The OpenStack Summit, now in its 16th iteration, took place last week in Vancouver, BC. OpenStack operators and developers from around the globe descended on the beautiful Canadian city made famous for the 2010 Winter Olympics to discuss all things Cloud Open Infrastructure, and I was fortunate enough to attend for my fifth summit (Tokyo, Austin, Barcelona and Boston previously).
Memset has spent years building services on top of OpenStack the world’s biggest open infrastructure platform because we believe the future of cloud technology should be an open one. And, OpenStack’s principles of the four O’s; Open Source, Open Design, Open Development and Open Community, fall directly in line with Memset’s values, so it is a great fit.
In a closed world, very few benefit from proprietary software, which is why we have been contributors to the community since 2012 and why it powers our Cloud IaaS platform. So as Product Manager, I was once again sent off on a jet plane to attend the summit and as usual, blown away by the passion and dedication of this worldwide community, as after all, without them, I wouldn't be where I am today.
A personal highlight of mine from the Summit was a session by John Dickinson, PTL of the OpenStack Swift Project, “Swift Project Updates”, as this was mine, and Memset’s first dive into OpenStack. John has been working on the project since its inception; he talked about the past, present and future of Swift, with such passion and admiration for the community that built it, along with acknowledging its recent 8th Birthday! Happy Birthday, Swift!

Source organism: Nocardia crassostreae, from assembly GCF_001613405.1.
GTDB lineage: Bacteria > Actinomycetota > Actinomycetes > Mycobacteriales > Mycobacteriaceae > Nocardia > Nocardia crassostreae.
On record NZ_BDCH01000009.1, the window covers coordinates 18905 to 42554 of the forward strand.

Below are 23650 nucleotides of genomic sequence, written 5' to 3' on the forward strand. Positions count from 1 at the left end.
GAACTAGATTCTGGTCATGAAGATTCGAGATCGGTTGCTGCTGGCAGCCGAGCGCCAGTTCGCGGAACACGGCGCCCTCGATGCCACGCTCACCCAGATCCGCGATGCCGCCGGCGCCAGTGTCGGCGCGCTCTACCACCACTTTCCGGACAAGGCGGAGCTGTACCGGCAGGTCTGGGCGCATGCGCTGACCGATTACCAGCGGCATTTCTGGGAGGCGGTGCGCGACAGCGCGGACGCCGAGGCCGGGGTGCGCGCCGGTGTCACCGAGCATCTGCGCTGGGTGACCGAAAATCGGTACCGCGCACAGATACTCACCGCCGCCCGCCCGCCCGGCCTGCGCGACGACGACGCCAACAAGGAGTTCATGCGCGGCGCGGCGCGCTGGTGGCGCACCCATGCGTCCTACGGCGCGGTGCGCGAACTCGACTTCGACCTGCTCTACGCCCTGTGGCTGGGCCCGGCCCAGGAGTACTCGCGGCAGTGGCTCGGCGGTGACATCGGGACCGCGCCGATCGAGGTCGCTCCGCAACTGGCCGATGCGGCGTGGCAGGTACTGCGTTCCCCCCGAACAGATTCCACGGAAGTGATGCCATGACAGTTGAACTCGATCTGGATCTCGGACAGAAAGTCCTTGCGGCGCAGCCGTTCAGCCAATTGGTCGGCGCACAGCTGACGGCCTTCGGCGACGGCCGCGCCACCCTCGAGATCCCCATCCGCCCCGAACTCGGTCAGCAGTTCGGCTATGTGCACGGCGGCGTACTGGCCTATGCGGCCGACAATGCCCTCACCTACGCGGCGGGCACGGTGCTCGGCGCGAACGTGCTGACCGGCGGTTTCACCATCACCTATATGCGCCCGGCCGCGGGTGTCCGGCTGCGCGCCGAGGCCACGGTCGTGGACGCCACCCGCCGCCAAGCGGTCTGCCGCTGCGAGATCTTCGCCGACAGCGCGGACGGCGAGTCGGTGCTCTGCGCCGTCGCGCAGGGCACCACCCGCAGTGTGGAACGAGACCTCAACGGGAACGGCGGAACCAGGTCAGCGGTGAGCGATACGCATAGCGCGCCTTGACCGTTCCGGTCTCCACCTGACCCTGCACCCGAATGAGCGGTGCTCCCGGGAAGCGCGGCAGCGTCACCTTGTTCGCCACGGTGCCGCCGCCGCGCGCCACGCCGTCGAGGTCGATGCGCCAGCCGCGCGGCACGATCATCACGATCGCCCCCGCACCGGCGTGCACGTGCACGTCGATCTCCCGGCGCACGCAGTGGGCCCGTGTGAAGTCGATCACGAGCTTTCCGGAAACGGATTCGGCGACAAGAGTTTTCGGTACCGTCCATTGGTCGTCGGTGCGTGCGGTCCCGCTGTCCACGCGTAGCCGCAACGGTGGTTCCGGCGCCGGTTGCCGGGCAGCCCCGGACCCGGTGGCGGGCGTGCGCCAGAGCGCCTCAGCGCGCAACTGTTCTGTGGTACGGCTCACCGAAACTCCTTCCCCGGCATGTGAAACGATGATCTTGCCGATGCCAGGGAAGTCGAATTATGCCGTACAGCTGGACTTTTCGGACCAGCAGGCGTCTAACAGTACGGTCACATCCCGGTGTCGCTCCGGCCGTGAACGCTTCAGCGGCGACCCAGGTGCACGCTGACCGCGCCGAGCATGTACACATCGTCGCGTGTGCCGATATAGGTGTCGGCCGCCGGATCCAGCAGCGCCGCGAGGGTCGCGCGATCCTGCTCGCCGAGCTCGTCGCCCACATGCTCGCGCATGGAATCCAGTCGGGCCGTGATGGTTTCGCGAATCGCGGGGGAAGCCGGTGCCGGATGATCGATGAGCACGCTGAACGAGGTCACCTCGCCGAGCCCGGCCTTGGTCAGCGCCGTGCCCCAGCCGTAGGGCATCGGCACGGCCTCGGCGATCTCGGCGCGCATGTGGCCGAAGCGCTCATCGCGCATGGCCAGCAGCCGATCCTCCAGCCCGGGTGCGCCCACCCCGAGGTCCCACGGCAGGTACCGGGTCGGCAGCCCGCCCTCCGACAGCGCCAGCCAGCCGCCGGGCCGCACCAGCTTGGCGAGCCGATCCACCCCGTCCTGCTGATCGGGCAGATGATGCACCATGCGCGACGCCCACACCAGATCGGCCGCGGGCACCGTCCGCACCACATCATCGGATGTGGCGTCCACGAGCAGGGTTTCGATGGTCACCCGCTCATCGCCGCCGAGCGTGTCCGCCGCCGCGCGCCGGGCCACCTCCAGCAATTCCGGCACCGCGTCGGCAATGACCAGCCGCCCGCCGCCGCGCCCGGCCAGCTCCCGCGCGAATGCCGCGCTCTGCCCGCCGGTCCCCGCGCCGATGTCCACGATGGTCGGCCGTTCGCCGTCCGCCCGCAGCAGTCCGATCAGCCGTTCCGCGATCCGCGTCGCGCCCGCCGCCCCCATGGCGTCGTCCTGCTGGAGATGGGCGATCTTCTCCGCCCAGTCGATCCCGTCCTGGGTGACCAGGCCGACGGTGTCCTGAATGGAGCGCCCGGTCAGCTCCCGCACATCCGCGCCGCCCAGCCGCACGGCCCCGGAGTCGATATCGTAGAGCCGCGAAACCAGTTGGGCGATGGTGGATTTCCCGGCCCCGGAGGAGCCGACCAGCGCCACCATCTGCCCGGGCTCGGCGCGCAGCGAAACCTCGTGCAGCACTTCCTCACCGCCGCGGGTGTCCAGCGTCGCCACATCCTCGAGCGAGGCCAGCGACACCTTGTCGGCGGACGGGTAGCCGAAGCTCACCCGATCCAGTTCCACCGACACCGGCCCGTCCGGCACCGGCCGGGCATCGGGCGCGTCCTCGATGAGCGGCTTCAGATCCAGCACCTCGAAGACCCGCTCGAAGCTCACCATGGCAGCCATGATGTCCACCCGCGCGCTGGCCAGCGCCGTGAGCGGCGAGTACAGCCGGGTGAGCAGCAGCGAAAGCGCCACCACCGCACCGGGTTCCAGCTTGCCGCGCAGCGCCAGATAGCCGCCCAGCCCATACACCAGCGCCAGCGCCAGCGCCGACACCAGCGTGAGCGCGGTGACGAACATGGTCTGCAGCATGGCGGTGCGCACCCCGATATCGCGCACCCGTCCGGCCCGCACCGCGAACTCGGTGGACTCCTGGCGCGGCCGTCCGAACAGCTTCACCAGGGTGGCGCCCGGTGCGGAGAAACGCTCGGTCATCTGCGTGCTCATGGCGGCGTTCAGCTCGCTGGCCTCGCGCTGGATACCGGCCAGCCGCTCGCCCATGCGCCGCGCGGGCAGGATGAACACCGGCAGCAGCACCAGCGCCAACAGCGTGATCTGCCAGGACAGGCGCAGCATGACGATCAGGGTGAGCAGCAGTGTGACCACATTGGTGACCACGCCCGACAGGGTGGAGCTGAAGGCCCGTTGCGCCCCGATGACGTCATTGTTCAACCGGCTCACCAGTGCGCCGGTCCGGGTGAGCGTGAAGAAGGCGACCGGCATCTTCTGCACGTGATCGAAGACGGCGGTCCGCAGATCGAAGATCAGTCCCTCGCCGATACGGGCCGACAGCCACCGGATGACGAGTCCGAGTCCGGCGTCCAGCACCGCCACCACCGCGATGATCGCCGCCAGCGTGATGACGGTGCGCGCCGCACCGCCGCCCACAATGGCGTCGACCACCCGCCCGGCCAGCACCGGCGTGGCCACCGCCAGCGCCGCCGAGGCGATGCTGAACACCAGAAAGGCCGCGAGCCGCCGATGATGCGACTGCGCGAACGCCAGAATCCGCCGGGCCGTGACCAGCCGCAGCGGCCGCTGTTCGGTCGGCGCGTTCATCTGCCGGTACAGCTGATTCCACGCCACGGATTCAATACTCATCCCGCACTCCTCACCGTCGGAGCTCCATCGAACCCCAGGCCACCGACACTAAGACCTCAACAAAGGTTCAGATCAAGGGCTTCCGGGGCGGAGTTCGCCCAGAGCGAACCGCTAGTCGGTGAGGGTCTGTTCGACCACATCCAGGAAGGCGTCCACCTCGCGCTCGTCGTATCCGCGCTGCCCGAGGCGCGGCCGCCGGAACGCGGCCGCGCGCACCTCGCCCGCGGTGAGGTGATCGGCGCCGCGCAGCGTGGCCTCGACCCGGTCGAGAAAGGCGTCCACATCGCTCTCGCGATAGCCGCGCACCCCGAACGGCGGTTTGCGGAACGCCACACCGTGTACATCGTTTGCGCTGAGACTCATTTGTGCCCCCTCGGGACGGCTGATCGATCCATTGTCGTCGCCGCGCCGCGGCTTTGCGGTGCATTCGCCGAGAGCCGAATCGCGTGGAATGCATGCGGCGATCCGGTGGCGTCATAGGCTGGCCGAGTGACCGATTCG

OpenStack Swift is the object storage project that is designed to store blobs of content, whether that be images, text or binary data, using a simple API driven interface. John explained that the world, and its data storage requirements are vastly different to when the project started 8 years ago, and that due to this, they have recently been re-evaluating Swift’s priorities.
Storage is growing exponentially, and with that more and more storage space is required. Good timing then, for the upcoming improvements in Swift allowing for ‘zero outage’ migrations to erasure coded object storage over traditional less economical replication. This will offer ease of migration towards much higher storage efficiency, which will, in turn, allow us to save some pennies, and pass the cost savings on to our customers.
Along with this, there are many other improvements in the Swift space, John stated: “This release is as large by line count as the last ten releases combined”. In fact, interestingly 10% of the code base is new for deep bucket support, or “sharded buckets”. This allows for an arbitrary (> billions!) of objects per container, which up until now was technically possible, but was limited due to significant overheads in the SQLlite database that stores the container metadata.
Memset’s goal is to provide high performance, resilient compute services at transparent and competitive prices using Open Source software. By utilising OpenStack we are able to achieve this faster than ever before, and improvements like these by the community are key to that goal.
As Product Manager of Memsets Cloud IaaS service, the OpenStack Summit and PTG are absolutely vital to helping shape the future roadmap of our products, and further than this, gives me the opportunity to influence it. If you’re interested in joining, the next OpenStack Summit takes place in Berlin this November; maybe I’ll see you there!
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